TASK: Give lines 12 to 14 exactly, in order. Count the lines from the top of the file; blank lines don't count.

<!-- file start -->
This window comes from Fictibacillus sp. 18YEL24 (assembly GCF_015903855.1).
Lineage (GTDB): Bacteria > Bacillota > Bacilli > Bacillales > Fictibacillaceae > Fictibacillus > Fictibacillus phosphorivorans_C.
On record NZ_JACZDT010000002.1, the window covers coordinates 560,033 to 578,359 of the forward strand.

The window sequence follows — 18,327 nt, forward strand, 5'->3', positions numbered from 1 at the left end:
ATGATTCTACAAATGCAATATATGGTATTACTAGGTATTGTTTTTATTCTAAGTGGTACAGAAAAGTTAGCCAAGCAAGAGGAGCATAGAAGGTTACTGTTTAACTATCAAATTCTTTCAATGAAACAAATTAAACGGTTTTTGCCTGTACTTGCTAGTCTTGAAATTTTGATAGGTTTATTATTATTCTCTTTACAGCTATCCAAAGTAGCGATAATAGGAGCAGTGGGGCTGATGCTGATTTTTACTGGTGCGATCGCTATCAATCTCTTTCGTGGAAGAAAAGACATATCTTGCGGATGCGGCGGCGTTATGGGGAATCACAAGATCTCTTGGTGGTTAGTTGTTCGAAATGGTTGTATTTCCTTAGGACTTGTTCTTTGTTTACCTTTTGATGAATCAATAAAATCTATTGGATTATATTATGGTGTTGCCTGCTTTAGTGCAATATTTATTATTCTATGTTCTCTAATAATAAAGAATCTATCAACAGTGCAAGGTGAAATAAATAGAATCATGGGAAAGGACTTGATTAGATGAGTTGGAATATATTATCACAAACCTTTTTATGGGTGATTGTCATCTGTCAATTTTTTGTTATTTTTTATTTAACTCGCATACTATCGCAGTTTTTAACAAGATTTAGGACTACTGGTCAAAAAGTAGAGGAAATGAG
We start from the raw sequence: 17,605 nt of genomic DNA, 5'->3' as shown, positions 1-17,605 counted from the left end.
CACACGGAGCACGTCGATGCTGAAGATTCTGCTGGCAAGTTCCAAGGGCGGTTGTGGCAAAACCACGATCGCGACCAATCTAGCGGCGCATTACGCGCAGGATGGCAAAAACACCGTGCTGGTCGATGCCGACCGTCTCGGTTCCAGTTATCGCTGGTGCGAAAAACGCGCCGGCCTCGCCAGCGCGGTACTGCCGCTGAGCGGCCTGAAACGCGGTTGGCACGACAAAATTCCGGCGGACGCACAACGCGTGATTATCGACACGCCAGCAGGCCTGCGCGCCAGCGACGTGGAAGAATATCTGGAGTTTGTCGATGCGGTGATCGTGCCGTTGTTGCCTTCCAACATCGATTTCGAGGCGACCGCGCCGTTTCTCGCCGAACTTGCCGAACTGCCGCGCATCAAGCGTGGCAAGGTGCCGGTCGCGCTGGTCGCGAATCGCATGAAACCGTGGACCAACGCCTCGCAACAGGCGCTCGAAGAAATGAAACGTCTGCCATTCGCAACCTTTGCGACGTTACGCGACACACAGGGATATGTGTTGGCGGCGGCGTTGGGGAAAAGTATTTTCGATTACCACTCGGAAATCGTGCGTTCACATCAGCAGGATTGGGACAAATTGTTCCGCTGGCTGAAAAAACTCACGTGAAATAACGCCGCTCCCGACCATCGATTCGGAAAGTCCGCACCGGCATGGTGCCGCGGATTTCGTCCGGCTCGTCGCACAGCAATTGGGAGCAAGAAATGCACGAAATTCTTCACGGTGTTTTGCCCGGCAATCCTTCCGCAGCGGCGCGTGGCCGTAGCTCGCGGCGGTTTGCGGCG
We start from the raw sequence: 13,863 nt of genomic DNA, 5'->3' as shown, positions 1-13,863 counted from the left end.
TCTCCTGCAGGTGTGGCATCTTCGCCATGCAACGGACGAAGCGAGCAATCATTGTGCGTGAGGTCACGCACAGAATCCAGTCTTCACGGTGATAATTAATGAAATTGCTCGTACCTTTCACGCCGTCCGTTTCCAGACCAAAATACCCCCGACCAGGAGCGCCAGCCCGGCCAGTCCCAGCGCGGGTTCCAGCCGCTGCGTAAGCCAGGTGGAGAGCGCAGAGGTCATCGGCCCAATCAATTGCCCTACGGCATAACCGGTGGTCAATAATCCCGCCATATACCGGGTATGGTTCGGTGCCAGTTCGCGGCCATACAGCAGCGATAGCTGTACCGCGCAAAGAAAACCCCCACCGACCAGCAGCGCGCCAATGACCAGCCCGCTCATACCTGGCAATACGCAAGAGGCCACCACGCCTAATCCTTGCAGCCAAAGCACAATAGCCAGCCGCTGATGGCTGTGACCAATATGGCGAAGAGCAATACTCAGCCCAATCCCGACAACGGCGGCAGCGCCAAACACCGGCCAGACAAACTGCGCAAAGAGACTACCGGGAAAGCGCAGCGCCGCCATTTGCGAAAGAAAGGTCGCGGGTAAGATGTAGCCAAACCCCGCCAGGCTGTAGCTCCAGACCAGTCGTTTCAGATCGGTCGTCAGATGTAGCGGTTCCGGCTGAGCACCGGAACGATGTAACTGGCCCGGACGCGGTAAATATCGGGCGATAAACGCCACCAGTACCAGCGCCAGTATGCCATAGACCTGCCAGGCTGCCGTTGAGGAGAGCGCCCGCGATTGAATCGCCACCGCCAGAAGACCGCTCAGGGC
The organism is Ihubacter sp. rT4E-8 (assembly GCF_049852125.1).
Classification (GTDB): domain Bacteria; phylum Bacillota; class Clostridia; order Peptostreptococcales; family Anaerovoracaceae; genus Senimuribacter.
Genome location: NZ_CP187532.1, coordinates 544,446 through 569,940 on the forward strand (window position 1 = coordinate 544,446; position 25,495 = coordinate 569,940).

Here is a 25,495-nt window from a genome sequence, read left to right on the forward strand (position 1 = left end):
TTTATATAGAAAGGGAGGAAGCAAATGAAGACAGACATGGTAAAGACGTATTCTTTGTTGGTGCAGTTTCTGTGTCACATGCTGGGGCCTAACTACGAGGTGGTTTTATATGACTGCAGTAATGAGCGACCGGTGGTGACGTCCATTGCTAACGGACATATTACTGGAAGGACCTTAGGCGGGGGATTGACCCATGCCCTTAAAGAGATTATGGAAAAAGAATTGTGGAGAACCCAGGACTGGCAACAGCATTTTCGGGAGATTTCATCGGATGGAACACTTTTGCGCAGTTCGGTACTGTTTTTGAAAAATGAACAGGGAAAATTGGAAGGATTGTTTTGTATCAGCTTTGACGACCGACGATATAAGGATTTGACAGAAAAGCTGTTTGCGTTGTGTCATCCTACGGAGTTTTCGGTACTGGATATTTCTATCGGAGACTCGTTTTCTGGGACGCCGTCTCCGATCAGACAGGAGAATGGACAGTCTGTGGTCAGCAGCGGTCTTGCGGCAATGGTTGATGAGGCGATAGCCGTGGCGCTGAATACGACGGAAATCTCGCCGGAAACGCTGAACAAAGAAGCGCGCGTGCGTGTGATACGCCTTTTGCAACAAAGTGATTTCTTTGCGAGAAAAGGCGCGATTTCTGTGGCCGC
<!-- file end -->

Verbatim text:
Genome location: NZ_CP187532.1, coordinates 544,446 through 569,940 on the forward strand (window position 1 = coordinate 544,446; position 25,495 = coordinate 569,940).

Here is a 25,495-nt window from a genome sequence, read left to right on the forward strand (position 1 = left end):
TTTATATAGAAAGGGAGGAAGCAAATGAAGACAGACATGGTAAAGACGTATTCTTTGTTGGTGCAGTTTCTGTGTCACATGCTGGGGCCTAACTACGAGGTGGTTTTATATGACTGCAGTAATGAGCGACCGGTGGTGACGTCCATTGCTAACGGACATATTACTGGAAGGACCTTAGGCGGGGGATTGACCCATGCCCTTAAAGAGATTATGGAAAAAGAATTGTGGAGAACCCAGGACTGGCAACAGCATTTTCGGGAGATTTCATCGGATGGAACACTTTTGCGCAGTTCGGTACTGTTTTTGAAAAATGAACAGGGAAAATTGGAAGGATTGTTTTGTATCAGCTTTGACGACCGACGATATAAGGATTTGACAGAAAAGCTGTTTGCGTTGTGTCATCCTACGGAGTTTTCGGTACTGGATATTTCTATCGGAGACTCGTTTTCTGGGACGCCGTCTCCGATCAGACAGGAGAATGGACAGTCTGTGGTCAGCAGCGGTCTTGCGGCAATGGTTGATGAGGCGATAGCCGTGGCGCTGAATACGACGGAAATCTCGCCGGAAACGCTGAACAAAGAAGCGCGCGTGCGTGTGATACGCCTTTTGCAACAAAGTGATTTCTTTGCGAGAAAAGGCGCGATTTCTGTGGCCGC